While some immunotherapies work by taking a patient’s own cells, modifying them and infusing them back into the body, Dr. Kleinerman liked the idea of an “off-the-shelf” vaccine that could be quickly delivered to a patient — an advantage when the clock is ticking for patients with high-risk osteosarcoma. A vaccine would allow doctors to stop the cancer cells from spreading while a patient is still waiting for a prosthetic limb to be made or during the 4-8 weeks after surgery when patients must wait for their surgical wound to heal before starting chemotherapy.

To ensure the therapy is effective, doctors would still perform surgery to take out larger tumors because the body does not have enough immune cells to kill a bigger mass. “But if you have a very small number of microscopic, invisible tumor cells, that’s where the immune system can do its magic,” she said.

The general principal is similar to other vaccines for diseases such as chicken pox. “We have to educate these cells,” she said. “And we do that by taking osteosarcoma tumor cell lines and then culturing them with the dendritic cells. So what you’re doing is you are saying to the dendritic cells, ‘Here’s what proteins you must recognize, then go out find the cells that express these proteins and kill them.’”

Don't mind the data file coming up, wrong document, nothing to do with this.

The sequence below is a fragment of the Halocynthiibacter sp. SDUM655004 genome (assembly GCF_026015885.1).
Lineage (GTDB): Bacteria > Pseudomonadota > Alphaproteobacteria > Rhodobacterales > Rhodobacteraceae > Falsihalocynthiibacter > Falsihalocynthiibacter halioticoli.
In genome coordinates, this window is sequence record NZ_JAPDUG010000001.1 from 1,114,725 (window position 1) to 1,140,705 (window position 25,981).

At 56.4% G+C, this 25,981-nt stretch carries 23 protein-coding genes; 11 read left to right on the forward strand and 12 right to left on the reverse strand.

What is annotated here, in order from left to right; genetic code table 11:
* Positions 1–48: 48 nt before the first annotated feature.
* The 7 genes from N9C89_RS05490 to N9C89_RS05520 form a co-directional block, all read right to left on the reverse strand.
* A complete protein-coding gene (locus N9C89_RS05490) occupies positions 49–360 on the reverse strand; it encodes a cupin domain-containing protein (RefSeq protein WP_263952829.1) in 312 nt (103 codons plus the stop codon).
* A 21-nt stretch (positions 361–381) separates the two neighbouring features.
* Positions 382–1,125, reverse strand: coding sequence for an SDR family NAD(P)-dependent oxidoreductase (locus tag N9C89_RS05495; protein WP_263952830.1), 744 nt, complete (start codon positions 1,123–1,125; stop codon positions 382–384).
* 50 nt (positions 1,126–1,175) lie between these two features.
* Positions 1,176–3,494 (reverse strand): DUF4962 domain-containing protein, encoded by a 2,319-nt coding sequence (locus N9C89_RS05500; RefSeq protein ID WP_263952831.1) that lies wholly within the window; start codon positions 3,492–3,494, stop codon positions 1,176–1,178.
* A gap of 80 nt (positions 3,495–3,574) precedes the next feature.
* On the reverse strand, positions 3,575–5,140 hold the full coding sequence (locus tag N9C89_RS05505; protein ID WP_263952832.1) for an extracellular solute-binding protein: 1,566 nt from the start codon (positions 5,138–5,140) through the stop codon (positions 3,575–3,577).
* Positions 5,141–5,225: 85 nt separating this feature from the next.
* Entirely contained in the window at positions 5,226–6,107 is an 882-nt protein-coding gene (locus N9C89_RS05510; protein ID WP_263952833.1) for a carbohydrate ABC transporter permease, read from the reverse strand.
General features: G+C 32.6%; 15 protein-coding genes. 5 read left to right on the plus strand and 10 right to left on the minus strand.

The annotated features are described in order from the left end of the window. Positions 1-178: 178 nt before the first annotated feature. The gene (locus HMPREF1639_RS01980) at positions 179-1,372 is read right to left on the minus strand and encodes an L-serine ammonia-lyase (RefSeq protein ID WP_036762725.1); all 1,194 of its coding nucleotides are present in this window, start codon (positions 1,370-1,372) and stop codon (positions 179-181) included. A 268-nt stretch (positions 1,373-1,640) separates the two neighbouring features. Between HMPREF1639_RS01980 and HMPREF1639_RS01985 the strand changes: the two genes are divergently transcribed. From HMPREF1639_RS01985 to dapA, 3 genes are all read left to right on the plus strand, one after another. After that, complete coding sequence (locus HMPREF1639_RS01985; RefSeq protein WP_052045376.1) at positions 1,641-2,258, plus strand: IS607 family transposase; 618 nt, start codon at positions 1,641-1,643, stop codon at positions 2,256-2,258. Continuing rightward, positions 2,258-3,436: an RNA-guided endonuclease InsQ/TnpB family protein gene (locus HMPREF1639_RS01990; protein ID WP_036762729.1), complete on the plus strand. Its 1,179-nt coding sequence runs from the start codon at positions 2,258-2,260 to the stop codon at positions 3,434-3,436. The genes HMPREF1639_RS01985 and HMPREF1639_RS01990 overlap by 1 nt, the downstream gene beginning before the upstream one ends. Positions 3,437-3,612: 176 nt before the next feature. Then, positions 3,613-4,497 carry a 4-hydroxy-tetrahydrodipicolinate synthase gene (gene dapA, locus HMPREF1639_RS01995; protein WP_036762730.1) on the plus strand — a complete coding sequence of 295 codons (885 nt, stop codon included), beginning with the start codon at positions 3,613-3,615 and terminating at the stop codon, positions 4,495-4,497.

The key is identifying a protein that has high expression on the cell surface of all or many osteosarcoma cells but very low or no expression on normal cells so that these dendritic cells won’t bind to and attack normal cells. Based on her preliminary research, Dr. Kleinerman believes CD70 is a promising candidate.

The CCRF grant will help Dr. Kleinerman do more research to verify that CD70 is the right target, plus show that the treatment is effective against different types of osteosarcoma tumors and that it doesn’t cause toxicities to other organs. “So there are all sorts of principles that have to be demonstrated before one can even think about moving into a clinical trial,” she noted.

If effective, the treatment approach could also be applied to other childhood sarcomas and more common adult solid tumors.

A commitment to rare diseases

While her interest in osteosarcoma was first fueled by a fictional story, it’s the real-life patients who keep Dr. Kleinerman going: like the teenage boy who survived and eventually became an orthopedic oncologist himself, and the young girl from North Vietnam who grew up, got married, and is now a mother of three. Both were participants in Dr. Kleinerman’s MTP-PE clinical trial. Now she’s hopeful that that this new line of research will create more success stories for kids in the United States.

Dr. Kleinerman sometimes hears from colleagues in the scientific community who don’t understand why she spends her time on a disease that affects 700-750 kids a year. But there’s no place she’d rather focus. “For some reason, osteosarcoma has just captured me, and these patients have captured me. It’s hard, but I feel like I can and have made a contribution,” she said. “I’m proud of my persistence. I’m proud of staying true to my heart and what I felt was important — not being diverted by success that would be easier.”